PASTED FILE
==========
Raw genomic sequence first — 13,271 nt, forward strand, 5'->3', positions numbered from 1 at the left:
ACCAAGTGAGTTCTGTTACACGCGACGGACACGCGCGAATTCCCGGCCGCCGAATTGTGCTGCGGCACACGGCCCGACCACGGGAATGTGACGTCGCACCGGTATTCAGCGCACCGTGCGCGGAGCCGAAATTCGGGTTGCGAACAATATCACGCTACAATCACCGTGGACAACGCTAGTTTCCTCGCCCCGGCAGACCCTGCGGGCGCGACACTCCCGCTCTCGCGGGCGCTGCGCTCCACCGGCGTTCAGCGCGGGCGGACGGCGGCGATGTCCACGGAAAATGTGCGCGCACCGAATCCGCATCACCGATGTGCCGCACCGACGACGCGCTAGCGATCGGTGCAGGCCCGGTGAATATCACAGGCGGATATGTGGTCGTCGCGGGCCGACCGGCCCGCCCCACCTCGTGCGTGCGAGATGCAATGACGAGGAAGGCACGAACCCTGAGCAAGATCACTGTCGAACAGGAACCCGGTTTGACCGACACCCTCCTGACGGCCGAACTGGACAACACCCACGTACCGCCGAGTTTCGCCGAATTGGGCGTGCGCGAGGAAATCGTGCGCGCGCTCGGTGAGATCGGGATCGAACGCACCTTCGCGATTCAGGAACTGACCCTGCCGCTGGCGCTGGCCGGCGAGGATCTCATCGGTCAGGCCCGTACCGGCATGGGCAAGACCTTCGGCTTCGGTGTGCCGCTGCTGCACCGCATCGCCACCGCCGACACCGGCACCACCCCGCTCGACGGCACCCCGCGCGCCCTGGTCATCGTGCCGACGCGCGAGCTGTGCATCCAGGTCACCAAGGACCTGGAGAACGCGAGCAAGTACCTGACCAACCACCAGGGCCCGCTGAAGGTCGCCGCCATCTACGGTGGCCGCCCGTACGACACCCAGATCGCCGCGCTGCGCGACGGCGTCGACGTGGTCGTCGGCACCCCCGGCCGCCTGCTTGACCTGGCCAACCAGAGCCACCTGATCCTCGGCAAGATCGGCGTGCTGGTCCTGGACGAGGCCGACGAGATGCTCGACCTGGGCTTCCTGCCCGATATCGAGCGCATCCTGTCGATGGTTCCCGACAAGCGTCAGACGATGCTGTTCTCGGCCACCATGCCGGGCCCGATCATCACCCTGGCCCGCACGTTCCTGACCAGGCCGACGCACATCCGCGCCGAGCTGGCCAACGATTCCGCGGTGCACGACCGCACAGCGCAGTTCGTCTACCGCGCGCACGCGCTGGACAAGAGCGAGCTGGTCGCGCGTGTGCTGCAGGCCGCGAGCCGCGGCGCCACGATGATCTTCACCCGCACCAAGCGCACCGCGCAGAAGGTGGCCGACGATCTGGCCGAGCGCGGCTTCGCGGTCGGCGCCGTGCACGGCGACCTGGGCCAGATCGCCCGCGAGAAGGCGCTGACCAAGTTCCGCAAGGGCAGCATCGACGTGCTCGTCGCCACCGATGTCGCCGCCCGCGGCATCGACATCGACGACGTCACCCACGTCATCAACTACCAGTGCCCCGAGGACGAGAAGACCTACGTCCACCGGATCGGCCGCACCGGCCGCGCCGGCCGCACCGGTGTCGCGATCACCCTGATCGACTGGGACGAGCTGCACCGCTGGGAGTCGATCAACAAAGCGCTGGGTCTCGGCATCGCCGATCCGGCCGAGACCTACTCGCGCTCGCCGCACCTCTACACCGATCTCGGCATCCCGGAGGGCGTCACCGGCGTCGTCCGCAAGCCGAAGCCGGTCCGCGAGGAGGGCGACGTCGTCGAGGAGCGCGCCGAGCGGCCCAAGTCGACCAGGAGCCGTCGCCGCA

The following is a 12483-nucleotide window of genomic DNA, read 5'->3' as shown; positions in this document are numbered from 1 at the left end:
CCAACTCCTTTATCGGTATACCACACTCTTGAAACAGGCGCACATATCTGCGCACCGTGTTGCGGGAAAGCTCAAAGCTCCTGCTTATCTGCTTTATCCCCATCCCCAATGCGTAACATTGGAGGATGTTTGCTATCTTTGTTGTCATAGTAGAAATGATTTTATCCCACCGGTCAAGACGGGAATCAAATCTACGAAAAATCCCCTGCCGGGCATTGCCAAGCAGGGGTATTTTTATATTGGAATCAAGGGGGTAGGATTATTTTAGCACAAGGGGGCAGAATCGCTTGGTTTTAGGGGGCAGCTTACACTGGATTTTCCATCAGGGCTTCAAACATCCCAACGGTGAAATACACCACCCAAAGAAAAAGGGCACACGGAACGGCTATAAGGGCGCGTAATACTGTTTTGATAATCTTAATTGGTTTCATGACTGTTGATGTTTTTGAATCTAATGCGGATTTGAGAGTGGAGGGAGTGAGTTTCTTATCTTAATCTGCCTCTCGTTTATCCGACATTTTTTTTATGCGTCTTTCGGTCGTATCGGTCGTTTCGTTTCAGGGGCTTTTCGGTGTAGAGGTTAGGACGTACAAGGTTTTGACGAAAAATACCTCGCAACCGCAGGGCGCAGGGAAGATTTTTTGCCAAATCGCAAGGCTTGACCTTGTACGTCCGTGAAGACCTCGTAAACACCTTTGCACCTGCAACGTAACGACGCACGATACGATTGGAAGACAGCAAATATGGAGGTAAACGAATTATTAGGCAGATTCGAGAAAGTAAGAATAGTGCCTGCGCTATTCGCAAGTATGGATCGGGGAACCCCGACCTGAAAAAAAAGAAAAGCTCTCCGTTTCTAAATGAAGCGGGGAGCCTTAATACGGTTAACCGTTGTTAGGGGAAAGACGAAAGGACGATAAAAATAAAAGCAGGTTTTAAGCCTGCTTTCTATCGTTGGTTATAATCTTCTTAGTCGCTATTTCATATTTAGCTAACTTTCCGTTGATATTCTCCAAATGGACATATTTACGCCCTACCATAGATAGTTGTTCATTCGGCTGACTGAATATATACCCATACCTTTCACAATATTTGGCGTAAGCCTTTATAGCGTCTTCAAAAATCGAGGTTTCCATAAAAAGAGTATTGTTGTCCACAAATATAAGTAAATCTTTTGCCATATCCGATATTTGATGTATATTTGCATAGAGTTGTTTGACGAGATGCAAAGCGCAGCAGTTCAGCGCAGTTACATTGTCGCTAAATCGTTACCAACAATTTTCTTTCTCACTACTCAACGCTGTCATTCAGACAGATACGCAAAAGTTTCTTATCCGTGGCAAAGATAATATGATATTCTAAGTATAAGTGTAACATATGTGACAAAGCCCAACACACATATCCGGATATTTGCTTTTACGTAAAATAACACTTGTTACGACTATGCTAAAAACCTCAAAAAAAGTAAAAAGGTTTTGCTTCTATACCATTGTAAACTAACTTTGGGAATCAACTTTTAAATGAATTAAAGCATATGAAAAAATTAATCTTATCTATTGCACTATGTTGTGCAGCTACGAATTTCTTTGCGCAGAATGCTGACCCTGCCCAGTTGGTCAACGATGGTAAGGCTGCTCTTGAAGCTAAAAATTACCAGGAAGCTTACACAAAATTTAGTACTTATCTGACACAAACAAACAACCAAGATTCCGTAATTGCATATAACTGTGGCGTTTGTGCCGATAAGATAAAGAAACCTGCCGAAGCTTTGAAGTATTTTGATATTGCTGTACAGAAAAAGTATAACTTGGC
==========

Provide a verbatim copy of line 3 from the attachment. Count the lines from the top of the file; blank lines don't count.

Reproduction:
The following is a 12483-nucleotide window of genomic DNA, read 5'->3' as shown; positions in this document are numbered from 1 at the left end: